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Local Memo: Google Limits How To and FAQ Rich Results


In this week’s update, learn about Google’s new limits on How To and FAQ results; Google’s emphasis on human oversight for AI content; Amazon and NewEgg’s experiments with generative AI; Instagram’s new collaborative posting feature; Google’s new “fix photo” appeal form option; and new features in the Threads app. 


Google Limits How To and FAQ Rich Results


Google has made a global change to the rich results in SERPs, reducing the number of FAQ results overall and limiting How To rich results to desktop browsers. The change for FAQ content is severe in its scope: from now on, according to Google’s statement, “rich results will only be shown for well-known, authoritative government and health websites. For all other sites, this rich result will no longer be shown regularly. Sites may automatically be considered for this treatment depending on their eligibility.”


As for How To results, Google notes that although these will only be displayed on desktop, the primary Google search index looks at the mobile version of a website, so mobile sites should still contain How To schema markup if they want to be eligible for inclusion in desktop results. Schema markup for FAQ content can be removed but Google says this is not necessary.


The SEO community has noted an immediate and drastic decline in appearances of these rich results in the wake of Google’s announcement, as noted in a post on X by Brodie Clark shown below. 




Google Emphasizes Importance of Oversight for AI Content


Google spokesman Danny Sullivan has reiterated that human oversight is extremely important in the current era of generative AI, stating on X that “right now, there are well-recognized issues with AI-generated content, so human oversight is important if using it to create content.” Sullivan’s comments were made in the wake of a Google Search Central Live event in San Francisco where he stated that one day AI would be capable of creating expert content as though written by someone with a PhD. 


Amazon, NewEgg Experiment with Generative AI for Products


Amazon is reportedly testing an AI tool that helps sellers craft product titles and descriptions, with similar announcements coming from ecommerce platforms such as BigCommerce, Shopify, and Wix. Amazon sellers enter a list of keywords and the AI tool creates proposed descriptions of the products. Sellers are still expected to publish accurate product descriptions, which will also be reviewed by Amazon. The other named ecommerce platforms have launched or are working on similar tools, in addition to AI tools for marketing automation, logo creation, blog posts, and other tasks.


Meanwhile, ecommerce site NewEgg is using ChatGPT to summarize customer product reviews in a feature called Review Bytes, which highlights the pros and cons of products sold on the site as reflected in reviews. According to the company, this new feature is designed to help consumers “understand key aspects without having to read reviews.”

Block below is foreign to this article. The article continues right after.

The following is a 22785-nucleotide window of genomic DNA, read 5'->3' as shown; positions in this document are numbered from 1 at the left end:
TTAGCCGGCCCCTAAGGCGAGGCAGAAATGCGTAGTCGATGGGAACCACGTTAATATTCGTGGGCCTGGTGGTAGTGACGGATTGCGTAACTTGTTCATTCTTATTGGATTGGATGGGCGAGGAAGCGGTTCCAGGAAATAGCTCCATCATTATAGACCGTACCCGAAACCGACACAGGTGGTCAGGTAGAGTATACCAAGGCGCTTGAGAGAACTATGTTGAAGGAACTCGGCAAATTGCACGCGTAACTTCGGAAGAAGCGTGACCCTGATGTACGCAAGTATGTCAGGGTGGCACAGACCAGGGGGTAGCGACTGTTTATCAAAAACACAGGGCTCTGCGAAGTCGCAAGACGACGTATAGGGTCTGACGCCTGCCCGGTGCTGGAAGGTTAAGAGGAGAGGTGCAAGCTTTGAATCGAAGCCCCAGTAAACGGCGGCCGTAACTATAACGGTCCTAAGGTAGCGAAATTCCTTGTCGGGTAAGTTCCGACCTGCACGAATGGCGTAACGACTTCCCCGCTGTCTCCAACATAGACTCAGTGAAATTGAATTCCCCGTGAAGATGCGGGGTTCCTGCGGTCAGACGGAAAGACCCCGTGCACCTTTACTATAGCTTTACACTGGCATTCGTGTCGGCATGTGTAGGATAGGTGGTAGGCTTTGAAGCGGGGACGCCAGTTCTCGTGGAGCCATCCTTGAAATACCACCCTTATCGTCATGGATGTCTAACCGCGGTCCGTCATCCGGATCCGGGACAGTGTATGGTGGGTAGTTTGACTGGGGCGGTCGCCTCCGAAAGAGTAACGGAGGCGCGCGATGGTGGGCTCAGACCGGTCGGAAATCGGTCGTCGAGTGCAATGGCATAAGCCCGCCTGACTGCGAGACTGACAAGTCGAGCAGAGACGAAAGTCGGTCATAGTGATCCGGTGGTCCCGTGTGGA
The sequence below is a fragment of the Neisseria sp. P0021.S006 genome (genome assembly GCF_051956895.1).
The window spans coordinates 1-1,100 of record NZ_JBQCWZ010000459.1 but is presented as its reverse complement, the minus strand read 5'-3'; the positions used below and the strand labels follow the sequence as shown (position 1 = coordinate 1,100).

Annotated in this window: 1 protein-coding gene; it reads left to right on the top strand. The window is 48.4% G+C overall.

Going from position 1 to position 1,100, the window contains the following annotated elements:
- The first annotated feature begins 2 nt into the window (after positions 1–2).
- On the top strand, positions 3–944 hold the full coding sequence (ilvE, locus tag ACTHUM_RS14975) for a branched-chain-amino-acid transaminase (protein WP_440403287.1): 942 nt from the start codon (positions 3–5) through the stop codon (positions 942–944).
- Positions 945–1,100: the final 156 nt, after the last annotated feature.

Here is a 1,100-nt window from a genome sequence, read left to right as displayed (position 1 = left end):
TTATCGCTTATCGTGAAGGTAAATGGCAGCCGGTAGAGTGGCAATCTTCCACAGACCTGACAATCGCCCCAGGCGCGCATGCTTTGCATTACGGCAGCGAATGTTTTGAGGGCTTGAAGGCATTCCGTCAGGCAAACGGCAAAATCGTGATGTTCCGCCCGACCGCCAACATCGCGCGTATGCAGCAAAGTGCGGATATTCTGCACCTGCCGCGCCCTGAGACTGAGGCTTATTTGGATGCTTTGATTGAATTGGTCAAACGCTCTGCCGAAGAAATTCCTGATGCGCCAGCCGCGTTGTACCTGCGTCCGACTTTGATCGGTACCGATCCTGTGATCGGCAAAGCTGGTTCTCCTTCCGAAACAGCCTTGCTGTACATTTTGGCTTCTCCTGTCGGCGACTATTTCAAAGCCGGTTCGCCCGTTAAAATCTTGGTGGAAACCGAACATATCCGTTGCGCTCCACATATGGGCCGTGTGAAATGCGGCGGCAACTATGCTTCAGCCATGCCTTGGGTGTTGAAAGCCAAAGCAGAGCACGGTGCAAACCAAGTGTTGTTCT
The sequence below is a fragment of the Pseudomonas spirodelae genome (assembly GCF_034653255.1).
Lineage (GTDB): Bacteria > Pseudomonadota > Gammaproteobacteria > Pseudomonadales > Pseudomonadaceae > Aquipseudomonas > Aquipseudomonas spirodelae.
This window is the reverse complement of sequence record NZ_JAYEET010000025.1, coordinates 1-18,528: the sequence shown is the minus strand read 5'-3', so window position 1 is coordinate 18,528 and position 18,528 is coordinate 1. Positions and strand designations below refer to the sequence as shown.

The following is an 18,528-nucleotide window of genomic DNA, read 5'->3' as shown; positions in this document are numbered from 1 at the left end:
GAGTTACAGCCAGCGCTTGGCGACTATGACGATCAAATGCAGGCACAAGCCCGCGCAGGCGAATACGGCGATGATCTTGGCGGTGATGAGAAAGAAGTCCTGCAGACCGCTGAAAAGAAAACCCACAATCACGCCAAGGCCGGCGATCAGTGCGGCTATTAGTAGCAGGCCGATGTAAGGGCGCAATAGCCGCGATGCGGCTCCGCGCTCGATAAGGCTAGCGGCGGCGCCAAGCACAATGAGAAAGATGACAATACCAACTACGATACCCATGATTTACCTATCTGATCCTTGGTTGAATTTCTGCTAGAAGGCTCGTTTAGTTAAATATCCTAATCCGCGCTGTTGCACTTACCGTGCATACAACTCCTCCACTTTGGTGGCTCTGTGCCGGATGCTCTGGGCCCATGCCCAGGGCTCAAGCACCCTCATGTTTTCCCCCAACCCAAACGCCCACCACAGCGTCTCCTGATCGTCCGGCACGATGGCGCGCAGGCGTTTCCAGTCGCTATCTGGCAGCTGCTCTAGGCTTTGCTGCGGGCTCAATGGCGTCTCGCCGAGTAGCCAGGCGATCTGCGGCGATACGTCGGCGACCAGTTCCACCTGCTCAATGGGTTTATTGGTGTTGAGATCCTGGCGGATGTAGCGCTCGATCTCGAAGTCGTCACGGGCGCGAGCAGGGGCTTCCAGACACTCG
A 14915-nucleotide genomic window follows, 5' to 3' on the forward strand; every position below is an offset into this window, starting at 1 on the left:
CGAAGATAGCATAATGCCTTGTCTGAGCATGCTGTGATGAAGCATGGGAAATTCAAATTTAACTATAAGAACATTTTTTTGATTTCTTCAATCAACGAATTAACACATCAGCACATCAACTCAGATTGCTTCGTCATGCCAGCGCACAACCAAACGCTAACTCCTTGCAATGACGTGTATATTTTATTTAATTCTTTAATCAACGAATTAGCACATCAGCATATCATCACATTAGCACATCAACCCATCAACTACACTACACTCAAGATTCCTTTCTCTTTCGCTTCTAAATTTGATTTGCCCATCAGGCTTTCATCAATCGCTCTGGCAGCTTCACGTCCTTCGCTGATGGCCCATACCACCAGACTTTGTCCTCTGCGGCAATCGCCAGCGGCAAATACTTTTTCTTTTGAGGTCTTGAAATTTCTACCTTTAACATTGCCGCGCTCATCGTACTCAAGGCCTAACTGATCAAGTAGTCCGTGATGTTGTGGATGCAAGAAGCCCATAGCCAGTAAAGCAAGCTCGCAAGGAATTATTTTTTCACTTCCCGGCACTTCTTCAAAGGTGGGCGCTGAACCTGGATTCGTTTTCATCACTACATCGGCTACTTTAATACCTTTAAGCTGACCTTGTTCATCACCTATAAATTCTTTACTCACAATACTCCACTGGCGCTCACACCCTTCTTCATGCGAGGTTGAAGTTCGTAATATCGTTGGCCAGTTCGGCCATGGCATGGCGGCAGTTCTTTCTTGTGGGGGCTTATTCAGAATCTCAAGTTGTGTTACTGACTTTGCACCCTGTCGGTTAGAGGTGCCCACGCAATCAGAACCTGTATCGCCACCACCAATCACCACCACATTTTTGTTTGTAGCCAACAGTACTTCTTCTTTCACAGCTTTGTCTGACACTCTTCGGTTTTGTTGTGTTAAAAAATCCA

Instagram Tests Collaborative Posting


Instagram is experimenting with a new feature that allows users to add images and videos to a published post. Additions to published posts must be approved by the original creator. According to Andrew Hutchinson at Social Media Today, the new feature allows for “curated group photo albums and shared experiences”; he likens it to TikTok duets and remixes, which have boosted engagement on the platform. Hutchinson notes that brands might make use of collaborative posting, encouraging fans to post content in response to a prompt which would then be included as an extension of the original post.


An image showing Thread's new feature that allows others to add a post


Courtesy Social Media Today


Google Adds “Fix Photo” Option to Appeal Form


Google has added a new option in the Google Business Profiles appeal form to address the issue that images and videos are sometimes rejected in error. According to Mike Blumenthal, Google has recently clarified that such content might be rejected “if your listing is not fully verified, your personal account is disabled, your profile is disabled/suspended or if the content is duplicative.” When content is rejected and users believe it did not violate any of Google’s guidelines, they can now select “Fix photo that doesn’t show” in the support form. Blumenthal’s post notes additional options for appealing or escalating the issue if this option doesn’t produce the desired result. 


Threads App Launches New Features


Meta’s new Threads app has launched six new features in a recent update. These include:


  • The option to share Threads posts as Instagram direct messages
  • A Your Likes page where you can view all posts you’ve recently liked
  • Ability to sort the accounts you follow by how recently you followed them
  • Ability to add alt text to images
  • Rel=me links allowing users to verify their identity on platforms like Mastodon
  • A “Mention” button to add mentions of specific users


In recent weeks, the growth of the Threads app has slowed significantly, with growth down 90% from the meteoric rise that caused it to be the fastest growing app in history. Its future as a legitimate X competitor is still uncertain. 


Damian Rollison

With over a decade of local search experience, Damian Rollison, SOCI's Director of Market Insights, has focused his career on discovering innovative ways to help businesses large and small get noticed online. Damian's columns appear frequently at Street Fight, Search Engine Land, and other publications, and he is a frequent speaker at industry conferences such as Localogy, Brand Innovators, State of Search, SMX, and more.

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